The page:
Maura Hogan is City Paper's contributing theater editor.
Every year the Charleston City Paper
seeks out a superstar writer to serve as our overview critic for Spoleto Festival USA coverage. An overview critic attends all of the festival's shows, reviewing them individually, and thinking on a larger scale to connect themes among performances, directors, and companies. It's no easy task. The overview critic must not only have a strong knowledge base of all things arts-related but an especially keen eye for how those themes pertain to Charleston as well as their connections to the international arts scene.
This year we didn't have much trouble landing on Maura Hogan, City Paper
's contributing theater editor. Hogan, who grew up in Charleston, has a personal history with the Spoleto Festival.
Hogan has followed Spoleto Festival USA since its debut opera, The Queen of Spades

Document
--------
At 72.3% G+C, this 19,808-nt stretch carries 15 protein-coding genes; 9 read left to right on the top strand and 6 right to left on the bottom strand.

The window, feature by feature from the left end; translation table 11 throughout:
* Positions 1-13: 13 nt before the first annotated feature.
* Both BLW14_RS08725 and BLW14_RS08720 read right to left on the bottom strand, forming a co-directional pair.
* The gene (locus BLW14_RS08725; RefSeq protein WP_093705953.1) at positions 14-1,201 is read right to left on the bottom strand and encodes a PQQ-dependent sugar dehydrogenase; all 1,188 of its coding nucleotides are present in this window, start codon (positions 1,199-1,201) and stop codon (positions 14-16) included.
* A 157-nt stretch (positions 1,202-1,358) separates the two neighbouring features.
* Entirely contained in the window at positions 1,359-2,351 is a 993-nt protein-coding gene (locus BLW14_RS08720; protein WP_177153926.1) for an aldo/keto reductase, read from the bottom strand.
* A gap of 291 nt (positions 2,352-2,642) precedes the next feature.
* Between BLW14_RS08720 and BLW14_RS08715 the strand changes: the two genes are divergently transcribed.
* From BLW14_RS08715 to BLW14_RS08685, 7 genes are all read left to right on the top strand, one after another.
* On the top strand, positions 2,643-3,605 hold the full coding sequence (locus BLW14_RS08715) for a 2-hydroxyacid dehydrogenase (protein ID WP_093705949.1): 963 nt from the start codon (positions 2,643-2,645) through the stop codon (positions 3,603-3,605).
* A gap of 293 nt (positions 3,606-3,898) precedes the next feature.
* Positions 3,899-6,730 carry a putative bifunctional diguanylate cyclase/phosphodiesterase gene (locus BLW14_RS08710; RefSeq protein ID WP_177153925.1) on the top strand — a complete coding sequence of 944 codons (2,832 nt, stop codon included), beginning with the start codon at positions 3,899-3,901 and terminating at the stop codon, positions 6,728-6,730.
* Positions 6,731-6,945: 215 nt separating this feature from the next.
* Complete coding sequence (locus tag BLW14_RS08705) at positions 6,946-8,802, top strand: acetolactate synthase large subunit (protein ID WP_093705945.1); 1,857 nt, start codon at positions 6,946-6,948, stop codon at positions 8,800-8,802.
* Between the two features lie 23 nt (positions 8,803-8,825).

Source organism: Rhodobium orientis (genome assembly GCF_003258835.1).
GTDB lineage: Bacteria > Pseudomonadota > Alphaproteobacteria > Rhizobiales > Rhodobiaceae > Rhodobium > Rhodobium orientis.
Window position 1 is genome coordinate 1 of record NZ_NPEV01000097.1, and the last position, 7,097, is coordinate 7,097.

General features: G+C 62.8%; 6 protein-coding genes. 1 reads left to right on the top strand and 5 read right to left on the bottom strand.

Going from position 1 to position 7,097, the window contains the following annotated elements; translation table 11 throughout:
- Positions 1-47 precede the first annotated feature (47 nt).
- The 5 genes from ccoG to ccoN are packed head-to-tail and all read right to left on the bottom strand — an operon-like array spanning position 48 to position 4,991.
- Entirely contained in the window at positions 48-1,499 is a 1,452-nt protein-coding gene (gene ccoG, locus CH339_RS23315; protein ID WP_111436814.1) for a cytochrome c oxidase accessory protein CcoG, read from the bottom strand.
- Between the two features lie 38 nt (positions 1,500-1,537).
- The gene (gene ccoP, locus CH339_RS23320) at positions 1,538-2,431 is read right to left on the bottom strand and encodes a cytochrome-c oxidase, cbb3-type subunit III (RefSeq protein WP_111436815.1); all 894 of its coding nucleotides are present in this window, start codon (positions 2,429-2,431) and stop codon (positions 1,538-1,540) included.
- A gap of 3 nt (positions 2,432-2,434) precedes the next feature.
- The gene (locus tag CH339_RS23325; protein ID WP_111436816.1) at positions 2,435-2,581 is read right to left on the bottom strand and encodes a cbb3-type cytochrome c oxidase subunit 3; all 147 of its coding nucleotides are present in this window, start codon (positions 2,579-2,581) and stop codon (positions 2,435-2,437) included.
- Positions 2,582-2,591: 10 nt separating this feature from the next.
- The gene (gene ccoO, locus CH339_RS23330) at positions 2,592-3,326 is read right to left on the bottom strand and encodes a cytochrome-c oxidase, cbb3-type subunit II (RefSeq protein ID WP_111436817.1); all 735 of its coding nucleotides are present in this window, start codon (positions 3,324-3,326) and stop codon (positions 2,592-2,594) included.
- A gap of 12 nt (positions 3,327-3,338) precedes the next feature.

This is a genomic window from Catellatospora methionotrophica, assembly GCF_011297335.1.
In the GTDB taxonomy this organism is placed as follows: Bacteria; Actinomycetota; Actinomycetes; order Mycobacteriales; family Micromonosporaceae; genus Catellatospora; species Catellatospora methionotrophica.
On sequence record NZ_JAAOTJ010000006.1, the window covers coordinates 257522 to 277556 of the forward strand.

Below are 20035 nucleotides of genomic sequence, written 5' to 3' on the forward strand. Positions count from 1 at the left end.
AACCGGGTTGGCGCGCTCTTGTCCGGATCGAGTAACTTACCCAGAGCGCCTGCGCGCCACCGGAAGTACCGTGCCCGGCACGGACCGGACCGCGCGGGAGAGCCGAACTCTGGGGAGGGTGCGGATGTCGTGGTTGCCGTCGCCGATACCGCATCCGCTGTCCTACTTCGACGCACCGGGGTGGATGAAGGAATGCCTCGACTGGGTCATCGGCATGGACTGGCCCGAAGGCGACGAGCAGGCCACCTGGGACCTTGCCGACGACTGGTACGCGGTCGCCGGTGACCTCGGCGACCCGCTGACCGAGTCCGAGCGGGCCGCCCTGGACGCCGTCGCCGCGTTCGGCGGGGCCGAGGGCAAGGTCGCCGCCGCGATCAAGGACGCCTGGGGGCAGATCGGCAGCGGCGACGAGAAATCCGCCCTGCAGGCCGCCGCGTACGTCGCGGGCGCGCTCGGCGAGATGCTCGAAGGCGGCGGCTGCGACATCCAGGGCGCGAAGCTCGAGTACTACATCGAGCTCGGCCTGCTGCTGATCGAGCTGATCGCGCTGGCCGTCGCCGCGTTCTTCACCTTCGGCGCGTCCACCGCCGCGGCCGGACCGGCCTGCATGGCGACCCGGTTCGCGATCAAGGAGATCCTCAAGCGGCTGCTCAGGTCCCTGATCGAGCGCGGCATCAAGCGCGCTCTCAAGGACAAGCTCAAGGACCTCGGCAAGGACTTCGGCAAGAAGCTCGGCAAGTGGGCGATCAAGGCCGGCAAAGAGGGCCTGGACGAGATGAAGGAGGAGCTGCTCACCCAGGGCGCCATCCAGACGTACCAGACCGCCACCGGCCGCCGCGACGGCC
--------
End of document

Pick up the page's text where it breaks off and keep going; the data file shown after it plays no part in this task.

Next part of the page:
, in 1977 — in fact she was in it. On that first foray she did so from the other side of the proscenium, as a member of its children’s choir. In 1978, she spied a safari-suit-clad Tennessee Williams ambling along a path at Kiawah, in town for the premiere of A Lovely Sunday for Creve Coeur
. In 1985, a family for whom she nannied offered her a select spot at a small private concert in a Legare Street home, performed by the then-teenager violinist Joshua Bell. To sum it up, this lifelong arts lover is pretty sure that she wouldn’t be the same person today if those unfettered ideas and phenomenal artists hadn’t taken to the streets and theaters and parlors of her hometown during her formative years.
A marketing professional, Hogan works as director of advancement communications at the College of Charleston, and has previously held staff positions at Time Inc.,The New Yorker, The New York Times, Vanity Fair, Gourmet,
and the Brooklyn Academy of Music. She received a BA from the College of Charleston and a masters degree in creative writing from Trinity College Dublin.
Hogan has contributed pieces on the arts, culture, travel and lifestyle to publications including The New York Times
, Garden & Gun
, and The Post & Courier
, as well as for cultural websites such as Flavorpill and Culturebot.